Beds for Kids: Enhancing Pediatric Sleep Among Low-income Youth

Statement of Problem

Sleep is one of the most fundamental aspects of child development. Insufficient sleep duration and poor sleep quality impact one-third of preschoolers and more than half of school-aged children. These sleep deficiencies are associated with a number of adverse developmental outcomes, including diminished neurocognitive, behavioral and physical health functioning, and increased family stress. Studies show that there are persistent sleep health disparities across the lifespan. For instance, compared to children living in higher socioeconomic status (SES) homes or neighborhoods, those living in lower-SES contexts may be exposed to increased environmental sleep disruptions, such as noise, light and household overcrowding. Additionally, living without an individual bed or other designated sleep space can make it challenging for youth to obtain healthy sleep.

Over the last 5 years, we have partnered with the Beds for Kids Program to conduct several studies evaluating the benefits of child bed provision and family sleep education on pediatric sleep health. Beds for Kids is a Philadelphia-area program that is part of the larger volunteer organization, One House at a Time, that provides beds, bedding, and a sleep education brochure to children living without an individual bed (e.g., sleeping on the floor, on a sofa, or crowded into one bed with family members) and in a household whose income is at or below 100 percent of the United Stated poverty threshold. The program accepts referrals from area social service agencies, as well as from Children’s Hospital of Philadelphia (CHOP) primary care sites in the greater Philadelphia area.

Description

Our initial study with Beds for Kids evaluated whether receiving a bed plus caregiver-based sleep education (3 messages: an early bedtime; no caffeine; no bedroom electronics) was associated with improvements in child sleep health. We found that in 152 children ages 2 to 12 years, those who received a bed plus sleep health education showed increased caregiver-reported nighttime sleep duration and reduced electronics in their bedrooms compared to children who received a bed plus a control educational condition (dental hygiene). With funding from CHOP, we then examined the impact of Beds for Kids’ participation on the sleep and mood of preschoolers and their primary caregivers and are now analyzing study results.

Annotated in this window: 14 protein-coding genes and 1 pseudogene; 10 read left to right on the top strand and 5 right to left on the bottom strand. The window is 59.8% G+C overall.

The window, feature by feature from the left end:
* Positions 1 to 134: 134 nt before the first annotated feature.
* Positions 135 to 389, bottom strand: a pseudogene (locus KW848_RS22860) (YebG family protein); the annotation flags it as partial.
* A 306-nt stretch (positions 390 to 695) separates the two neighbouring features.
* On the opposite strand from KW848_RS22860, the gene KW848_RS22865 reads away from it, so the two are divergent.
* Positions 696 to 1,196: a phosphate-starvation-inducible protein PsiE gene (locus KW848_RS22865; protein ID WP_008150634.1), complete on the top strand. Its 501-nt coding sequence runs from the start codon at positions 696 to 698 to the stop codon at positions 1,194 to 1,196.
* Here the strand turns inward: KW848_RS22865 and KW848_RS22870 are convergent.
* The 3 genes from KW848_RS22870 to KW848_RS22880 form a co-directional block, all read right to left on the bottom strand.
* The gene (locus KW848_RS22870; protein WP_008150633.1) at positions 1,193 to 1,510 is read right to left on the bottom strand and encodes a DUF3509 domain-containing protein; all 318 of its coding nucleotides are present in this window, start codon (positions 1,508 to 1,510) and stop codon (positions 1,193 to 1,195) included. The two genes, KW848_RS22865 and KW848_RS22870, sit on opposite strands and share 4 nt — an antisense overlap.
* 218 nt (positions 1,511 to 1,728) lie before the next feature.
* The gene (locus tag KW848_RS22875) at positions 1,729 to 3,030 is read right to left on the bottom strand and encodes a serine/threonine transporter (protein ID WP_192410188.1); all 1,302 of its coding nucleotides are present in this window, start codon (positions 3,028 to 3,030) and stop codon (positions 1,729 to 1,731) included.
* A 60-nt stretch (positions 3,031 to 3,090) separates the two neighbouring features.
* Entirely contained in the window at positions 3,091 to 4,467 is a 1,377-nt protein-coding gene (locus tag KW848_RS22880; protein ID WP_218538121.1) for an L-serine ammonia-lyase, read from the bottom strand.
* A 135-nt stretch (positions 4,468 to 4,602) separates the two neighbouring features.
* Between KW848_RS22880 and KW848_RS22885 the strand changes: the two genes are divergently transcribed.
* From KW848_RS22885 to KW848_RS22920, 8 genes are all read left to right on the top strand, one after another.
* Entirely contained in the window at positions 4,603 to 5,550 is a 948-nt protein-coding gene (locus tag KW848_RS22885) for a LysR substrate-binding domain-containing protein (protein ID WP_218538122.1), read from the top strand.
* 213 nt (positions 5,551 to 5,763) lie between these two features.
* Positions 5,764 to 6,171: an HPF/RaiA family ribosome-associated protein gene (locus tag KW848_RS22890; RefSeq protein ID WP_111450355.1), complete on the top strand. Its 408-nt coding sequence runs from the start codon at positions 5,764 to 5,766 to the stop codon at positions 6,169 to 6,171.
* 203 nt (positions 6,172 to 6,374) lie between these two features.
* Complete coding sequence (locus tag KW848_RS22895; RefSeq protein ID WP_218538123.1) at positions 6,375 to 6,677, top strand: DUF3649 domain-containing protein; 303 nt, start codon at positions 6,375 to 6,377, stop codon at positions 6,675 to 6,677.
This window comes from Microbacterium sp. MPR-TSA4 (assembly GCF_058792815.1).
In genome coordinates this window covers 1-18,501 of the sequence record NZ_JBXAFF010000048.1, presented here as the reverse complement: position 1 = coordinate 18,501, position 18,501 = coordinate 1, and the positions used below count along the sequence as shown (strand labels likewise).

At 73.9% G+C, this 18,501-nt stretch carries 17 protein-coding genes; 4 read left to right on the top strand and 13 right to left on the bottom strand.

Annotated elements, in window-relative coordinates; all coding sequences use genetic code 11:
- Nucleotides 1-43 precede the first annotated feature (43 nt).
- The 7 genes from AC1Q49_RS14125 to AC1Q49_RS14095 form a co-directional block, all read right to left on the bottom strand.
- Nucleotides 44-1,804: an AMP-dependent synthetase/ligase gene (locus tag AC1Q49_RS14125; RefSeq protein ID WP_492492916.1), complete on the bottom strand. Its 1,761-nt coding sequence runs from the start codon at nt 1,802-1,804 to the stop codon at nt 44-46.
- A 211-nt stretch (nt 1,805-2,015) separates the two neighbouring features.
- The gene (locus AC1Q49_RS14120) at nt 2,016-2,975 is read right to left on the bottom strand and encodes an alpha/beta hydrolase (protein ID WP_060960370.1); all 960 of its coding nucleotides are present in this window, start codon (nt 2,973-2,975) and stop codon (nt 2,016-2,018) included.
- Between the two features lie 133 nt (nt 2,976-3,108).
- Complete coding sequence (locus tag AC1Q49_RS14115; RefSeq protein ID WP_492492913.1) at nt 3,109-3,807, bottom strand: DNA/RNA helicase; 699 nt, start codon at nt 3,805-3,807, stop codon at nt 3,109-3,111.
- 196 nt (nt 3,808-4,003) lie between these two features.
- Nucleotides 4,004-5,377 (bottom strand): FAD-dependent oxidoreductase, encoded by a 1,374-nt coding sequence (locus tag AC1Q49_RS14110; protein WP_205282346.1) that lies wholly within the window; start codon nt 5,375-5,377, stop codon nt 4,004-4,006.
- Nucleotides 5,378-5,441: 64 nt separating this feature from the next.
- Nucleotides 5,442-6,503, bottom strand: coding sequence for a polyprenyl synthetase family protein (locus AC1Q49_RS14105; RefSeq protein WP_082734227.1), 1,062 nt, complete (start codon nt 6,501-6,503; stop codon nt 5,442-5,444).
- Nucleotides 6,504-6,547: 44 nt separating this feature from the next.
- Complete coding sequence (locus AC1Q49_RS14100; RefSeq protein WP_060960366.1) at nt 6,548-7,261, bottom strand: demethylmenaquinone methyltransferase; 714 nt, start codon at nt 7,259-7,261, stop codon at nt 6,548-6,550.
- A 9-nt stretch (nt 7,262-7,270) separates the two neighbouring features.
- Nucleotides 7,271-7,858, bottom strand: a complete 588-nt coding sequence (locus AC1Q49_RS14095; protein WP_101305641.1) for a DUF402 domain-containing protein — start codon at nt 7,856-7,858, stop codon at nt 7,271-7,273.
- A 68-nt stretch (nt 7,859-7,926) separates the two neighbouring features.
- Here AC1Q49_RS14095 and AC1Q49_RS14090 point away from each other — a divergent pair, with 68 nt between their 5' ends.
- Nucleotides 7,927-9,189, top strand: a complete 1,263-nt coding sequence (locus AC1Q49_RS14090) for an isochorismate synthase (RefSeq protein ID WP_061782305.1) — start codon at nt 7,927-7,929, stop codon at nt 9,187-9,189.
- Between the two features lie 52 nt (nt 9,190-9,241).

The goal of our current study, funded by the American Academy of Sleep Medicine Foundation, is to determine whether bed provision combined with community provider-delivered sleep health education through Beds for Kids can improve sleep in school-aged children referred to the Beds for Kids program. For this study, we are recruiting up to 100 caregiver-child pairs with a child aged 8-12 years. Half of the families receive standard care from the Beds for Kids program (bed, bedding, sleep education handout), and half of families will receive the Enhanced Beds for Kids program (bed, bedding, sleep education handout + personalized sleep health education sessions). Beds for Kids staff are delivering the personalized sleep health education through two telephone sessions. To assess child sleep outcomes, caregivers and children are completing ratings of child sleep duration and quality at baseline, 2-weeks post intervention, and 6-week follow-up. While a primary aim of this study is to identify whether additional, personalized sleep health education can enhance child sleep outcomes, we are also evaluating whether the personalized sleep health education is feasible to implement and acceptable to Beds for Kids staff and families. This research has the potential to make a significant, positive impact on pediatric sleep health disparities, and to inform the large-scale dissemination of community provider-implemented sleep health education.

Next Steps

By analyzing the impact of Beds for Kids and its sleep education components, we hope to offer deeper insight into how the presence of a bed and family sleep education can impact nightly child sleep, daily child behavior and caregiver mood, opening the door for future outreach programs.

This project page was last updated in May 2021.

Suggested Citation

Children's Hospital of Philadelphia, PolicyLab. Beds for Kids: Enhancing Pediatric Sleep Among Low-income Youth [Online]. Available at: http://www.policylab.chop.edu [Accessed: plug in date accessed here].